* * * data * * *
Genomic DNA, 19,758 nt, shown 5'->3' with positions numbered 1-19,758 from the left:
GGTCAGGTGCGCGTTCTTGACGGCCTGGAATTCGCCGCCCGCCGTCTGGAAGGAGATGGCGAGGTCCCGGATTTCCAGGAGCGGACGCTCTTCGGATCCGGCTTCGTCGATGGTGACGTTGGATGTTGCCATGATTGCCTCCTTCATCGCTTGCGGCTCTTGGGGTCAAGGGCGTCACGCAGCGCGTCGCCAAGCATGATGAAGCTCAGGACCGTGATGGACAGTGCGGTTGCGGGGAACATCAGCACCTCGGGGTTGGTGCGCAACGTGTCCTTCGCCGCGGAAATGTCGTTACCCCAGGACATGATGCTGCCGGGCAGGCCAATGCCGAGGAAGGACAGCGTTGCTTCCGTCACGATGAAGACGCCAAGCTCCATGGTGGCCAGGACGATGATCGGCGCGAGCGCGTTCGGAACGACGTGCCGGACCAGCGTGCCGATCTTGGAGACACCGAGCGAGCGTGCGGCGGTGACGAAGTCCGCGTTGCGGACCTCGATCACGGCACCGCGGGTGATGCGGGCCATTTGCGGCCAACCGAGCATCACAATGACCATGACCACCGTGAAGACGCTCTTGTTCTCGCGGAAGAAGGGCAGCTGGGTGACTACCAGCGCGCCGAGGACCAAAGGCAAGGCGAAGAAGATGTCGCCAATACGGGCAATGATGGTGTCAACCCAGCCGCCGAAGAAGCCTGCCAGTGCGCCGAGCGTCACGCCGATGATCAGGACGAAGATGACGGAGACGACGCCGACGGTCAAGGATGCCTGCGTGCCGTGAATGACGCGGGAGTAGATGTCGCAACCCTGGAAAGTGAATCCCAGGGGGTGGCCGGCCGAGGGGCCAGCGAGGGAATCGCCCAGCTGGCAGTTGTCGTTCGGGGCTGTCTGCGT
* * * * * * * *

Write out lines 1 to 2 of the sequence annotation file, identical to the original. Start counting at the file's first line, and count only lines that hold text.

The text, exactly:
Genomic DNA, 19,758 nt, shown 5'->3' with positions numbered 1-19,758 from the left:
GGTCAGGTGCGCGTTCTTGACGGCCTGGAATTCGCCGCCCGCCGTCTGGAAGGAGATGGCGAGGTCCCGGATTTCCAGGAGCGGACGCTCTTCGGATCCGGCTTCGTCGATGGTGACGTTGGATGTTGCCATGATTGCCTCCTTCATCGCTTGCGGCTCTTGGGGTCAAGGGCGTCACGCAGCGCGTCGCCAAGCATGATGAAGCTCAGGACCGTGATGGACAGTGCGGTTGCGGGGAACATCAGCACCTCGGGGTTGGTGCGCAACGTGTCCTTCGCCGCGGAAATGTCGTTACCCCAGGACATGATGCTGCCGGGCAGGCCAATGCCGAGGAAGGACAGCGTTGCTTCCGTCACGATGAAGACGCCAAGCTCCATGGTGGCCAGGACGATGATCGGCGCGAGCGCGTTCGGAACGACGTGCCGGACCAGCGTGCCGATCTTGGAGACACCGAGCGAGCGTGCGGCGGTGACGAAGTCCGCGTTGCGGACCTCGATCACGGCACCGCGGGTGATGCGGGCCATTTGCGGCCAACCGAGCATCACAATGACCATGACCACCGTGAAGACGCTCTTGTTCTCGCGGAAGAAGGGCAGCTGGGTGACTACCAGCGCGCCGAGGACCAAAGGCAAGGCGAAGAAGATGTCGCCAATACGGGCAATGATGGTGTCAACCCAGCCGCCGAAGAAGCCTGCCAGTGCGCCGAGCGTCACGCCGATGATCAGGACGAAGATGACGGAGACGACGCCGACGGTCAAGGATGCCTGCGTGCCGTGAATGACGCGGGAGTAGATGTCGCAACCCTGGAAAGTGAATCCCAGGGGGTGGCCGGCCGAGGGGCCAGCGAGGGAATCGCCCAGCTGGCAGTTGTCGTTCGGGGCTGTCTGCGT